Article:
PMCID: PMC3461122  PMID: 22721974
Corticobasal syndrome; plasticity; immobilization
22.  Clinical Characterization of a Kindred with a Novel Twelve Octapeptide Repeat Insertion in the Prion Protein Gene 
Archives of Neurology  2011;68(9):1165-1170.
Objective
To report the clinical, electroencephalographic, and neuroradiologic findings in a kindred with a novel insertion in the prion protein gene (PRNP).
Design
Clinical description of a kindred.
Setting
Mayo Clinic Alzheimer’s Disease Research Center (Rochester).
Subjects
Two pathologically-confirmed cases and their relatives.
Main outcome measures
Clinical features, electroencephalographic patterns, magnetic resonance imaging abnormalities, genetic analyses and neuropathological features.
Results
The proband presented with clinical and neuroimaging features of atypical frontotemporal dementia (FTD) and ataxia. Generalized tonic-clonic seizures developed later in her course, and electroencephalography revealed spike and wave discharges but no periodic sharp wave complexes. Her affected sister and father also exhibited FTD-like features, and both experienced generalized tonic-clonic seizures and gait ataxia late in their course. Genetic analyses in the proband identified a novel defect in PRNP with one mutated allele carrying a 288 base pair insertion (BPI) consisting of 12 octapeptide repeats. Neuropathologic examination of the sister and proband revealed PrP-positive plaques and widespread tau-positive tangles.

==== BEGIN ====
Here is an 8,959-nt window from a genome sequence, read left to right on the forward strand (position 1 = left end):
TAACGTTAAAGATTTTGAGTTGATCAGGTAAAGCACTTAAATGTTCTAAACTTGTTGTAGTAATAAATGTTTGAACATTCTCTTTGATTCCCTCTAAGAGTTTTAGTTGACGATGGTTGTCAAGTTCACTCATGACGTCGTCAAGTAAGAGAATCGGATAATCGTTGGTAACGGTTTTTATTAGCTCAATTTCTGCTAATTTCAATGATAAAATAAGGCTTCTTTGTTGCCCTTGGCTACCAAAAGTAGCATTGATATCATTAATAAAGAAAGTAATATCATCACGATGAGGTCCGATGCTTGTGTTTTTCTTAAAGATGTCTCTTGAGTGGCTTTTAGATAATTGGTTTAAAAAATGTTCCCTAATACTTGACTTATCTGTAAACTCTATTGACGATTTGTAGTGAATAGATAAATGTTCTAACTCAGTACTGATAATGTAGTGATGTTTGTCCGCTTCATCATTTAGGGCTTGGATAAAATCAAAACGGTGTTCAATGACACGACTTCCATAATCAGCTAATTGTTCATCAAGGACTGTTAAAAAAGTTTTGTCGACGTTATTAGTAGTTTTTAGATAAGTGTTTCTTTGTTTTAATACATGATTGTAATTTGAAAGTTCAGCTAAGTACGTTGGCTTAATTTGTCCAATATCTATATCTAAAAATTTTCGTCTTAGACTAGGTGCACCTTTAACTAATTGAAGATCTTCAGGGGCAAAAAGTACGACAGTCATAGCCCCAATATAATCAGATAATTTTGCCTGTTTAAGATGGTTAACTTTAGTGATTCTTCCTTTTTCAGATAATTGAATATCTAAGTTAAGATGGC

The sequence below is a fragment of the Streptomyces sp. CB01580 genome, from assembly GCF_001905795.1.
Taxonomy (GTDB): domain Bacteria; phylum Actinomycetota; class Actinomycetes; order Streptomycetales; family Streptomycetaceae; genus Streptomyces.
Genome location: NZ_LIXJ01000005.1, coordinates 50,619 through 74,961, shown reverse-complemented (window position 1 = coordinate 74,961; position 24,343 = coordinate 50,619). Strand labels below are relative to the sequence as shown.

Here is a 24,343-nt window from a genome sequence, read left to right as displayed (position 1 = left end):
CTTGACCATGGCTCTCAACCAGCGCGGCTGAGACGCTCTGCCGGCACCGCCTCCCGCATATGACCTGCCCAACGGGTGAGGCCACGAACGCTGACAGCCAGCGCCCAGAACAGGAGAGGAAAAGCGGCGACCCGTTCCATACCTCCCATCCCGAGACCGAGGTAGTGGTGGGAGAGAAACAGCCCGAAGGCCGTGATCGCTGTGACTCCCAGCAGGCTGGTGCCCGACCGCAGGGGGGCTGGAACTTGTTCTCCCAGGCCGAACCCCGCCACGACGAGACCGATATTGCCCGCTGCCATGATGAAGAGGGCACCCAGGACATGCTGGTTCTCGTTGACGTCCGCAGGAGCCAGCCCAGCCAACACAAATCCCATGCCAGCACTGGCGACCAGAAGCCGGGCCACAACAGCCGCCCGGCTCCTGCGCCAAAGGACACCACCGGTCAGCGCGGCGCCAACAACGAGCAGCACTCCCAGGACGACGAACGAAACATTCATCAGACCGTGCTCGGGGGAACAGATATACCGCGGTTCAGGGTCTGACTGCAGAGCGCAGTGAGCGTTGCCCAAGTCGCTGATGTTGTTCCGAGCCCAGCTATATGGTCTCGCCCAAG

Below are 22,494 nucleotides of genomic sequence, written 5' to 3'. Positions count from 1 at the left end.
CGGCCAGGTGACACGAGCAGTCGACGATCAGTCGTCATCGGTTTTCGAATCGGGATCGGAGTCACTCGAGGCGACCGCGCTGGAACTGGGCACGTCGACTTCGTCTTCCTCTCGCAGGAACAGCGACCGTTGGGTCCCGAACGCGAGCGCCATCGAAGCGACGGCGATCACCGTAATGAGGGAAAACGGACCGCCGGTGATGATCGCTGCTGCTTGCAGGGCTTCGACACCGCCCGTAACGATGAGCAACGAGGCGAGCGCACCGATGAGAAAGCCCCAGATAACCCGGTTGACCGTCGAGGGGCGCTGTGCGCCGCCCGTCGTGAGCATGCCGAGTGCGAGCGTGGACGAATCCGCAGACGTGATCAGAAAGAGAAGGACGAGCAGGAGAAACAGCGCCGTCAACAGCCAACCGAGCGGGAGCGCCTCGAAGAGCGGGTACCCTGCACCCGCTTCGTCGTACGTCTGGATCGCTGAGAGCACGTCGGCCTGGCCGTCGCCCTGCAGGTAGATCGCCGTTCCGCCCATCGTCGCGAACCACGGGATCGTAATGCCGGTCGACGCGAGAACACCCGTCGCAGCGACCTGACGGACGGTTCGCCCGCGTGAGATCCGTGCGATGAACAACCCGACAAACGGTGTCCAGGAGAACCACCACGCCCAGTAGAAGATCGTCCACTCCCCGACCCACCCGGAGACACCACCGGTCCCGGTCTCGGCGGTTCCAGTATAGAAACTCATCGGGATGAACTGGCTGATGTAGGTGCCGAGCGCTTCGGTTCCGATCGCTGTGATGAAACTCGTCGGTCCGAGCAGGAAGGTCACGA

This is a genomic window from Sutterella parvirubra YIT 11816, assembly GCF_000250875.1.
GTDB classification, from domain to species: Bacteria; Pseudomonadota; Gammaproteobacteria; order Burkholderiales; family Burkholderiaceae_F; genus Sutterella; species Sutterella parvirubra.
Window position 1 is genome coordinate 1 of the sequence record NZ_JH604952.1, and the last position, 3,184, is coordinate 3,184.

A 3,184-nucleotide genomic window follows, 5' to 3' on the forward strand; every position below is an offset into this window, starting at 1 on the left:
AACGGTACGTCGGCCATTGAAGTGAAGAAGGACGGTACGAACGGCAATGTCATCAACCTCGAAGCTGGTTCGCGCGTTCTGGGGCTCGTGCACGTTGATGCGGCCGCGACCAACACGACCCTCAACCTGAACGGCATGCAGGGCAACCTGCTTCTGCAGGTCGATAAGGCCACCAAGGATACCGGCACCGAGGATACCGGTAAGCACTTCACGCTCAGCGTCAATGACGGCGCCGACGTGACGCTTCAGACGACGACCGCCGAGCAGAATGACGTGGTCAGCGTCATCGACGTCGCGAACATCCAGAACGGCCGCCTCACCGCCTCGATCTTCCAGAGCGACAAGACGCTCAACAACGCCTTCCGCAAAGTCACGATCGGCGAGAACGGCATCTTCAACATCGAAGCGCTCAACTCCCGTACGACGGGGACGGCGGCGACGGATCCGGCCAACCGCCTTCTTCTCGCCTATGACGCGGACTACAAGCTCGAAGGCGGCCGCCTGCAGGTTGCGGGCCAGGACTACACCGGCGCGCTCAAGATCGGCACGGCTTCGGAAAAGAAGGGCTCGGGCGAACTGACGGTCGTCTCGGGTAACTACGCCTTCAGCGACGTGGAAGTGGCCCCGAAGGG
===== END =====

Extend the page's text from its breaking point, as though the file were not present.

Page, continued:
Conclusion
This kindred has a unique combination of clinical and neuropathologic features associated with the largest BPI identified to date in PRNP, and underscores the need to consider familial prion disease in the differential diagnosis of a familial FTD-like syndrome.
doi:10.1001/archneurol.2011.187
PMCID: PMC3326586  PMID: 21911696
frontotemporal dementia; FTD; nonfluent aphasia; Gerstmann–Straüssler–Scheinker syndrome (GSS); Creutzfeldt-Jakob disease (CJD); prion; PRNP
23.  Characterization of frontotemporal dementia and/or amyotrophic lateral sclerosis associated with the GGGGCC repeat expansion in C9ORF72 
Brain  2012;135(3):765-783.